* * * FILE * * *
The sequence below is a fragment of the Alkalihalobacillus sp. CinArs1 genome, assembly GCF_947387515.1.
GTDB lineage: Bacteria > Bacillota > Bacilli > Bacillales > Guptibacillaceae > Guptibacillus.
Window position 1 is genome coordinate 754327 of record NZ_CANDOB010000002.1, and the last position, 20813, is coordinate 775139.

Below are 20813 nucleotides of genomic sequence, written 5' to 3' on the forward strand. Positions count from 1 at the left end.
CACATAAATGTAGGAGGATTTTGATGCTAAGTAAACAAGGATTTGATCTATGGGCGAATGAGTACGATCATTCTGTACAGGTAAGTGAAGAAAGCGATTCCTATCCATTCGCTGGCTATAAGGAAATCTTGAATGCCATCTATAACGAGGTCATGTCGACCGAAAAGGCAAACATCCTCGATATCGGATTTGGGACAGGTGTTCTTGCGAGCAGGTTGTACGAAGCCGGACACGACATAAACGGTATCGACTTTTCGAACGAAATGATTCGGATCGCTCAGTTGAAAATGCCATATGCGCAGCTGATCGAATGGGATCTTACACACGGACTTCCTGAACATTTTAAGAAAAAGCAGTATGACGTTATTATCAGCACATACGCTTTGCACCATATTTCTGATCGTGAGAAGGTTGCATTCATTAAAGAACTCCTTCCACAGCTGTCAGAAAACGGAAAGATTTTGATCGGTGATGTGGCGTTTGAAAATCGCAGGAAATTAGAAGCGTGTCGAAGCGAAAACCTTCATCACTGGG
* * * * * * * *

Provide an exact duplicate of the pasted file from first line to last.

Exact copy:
The sequence below is a fragment of the Alkalihalobacillus sp. CinArs1 genome, assembly GCF_947387515.1.
GTDB lineage: Bacteria > Bacillota > Bacilli > Bacillales > Guptibacillaceae > Guptibacillus.
Window position 1 is genome coordinate 754327 of record NZ_CANDOB010000002.1, and the last position, 20813, is coordinate 775139.

Below are 20813 nucleotides of genomic sequence, written 5' to 3' on the forward strand. Positions count from 1 at the left end.
CACATAAATGTAGGAGGATTTTGATGCTAAGTAAACAAGGATTTGATCTATGGGCGAATGAGTACGATCATTCTGTACAGGTAAGTGAAGAAAGCGATTCCTATCCATTCGCTGGCTATAAGGAAATCTTGAATGCCATCTATAACGAGGTCATGTCGACCGAAAAGGCAAACATCCTCGATATCGGATTTGGGACAGGTGTTCTTGCGAGCAGGTTGTACGAAGCCGGACACGACATAAACGGTATCGACTTTTCGAACGAAATGATTCGGATCGCTCAGTTGAAAATGCCATATGCGCAGCTGATCGAATGGGATCTTACACACGGACTTCCTGAACATTTTAAGAAAAAGCAGTATGACGTTATTATCAGCACATACGCTTTGCACCATATTTCTGATCGTGAGAAGGTTGCATTCATTAAAGAACTCCTTCCACAGCTGTCAGAAAACGGAAAGATTTTGATCGGTGATGTGGCGTTTGAAAATCGCAGGAAATTAGAAGCGTGTCGAAGCGAAAACCTTCATCACTGGG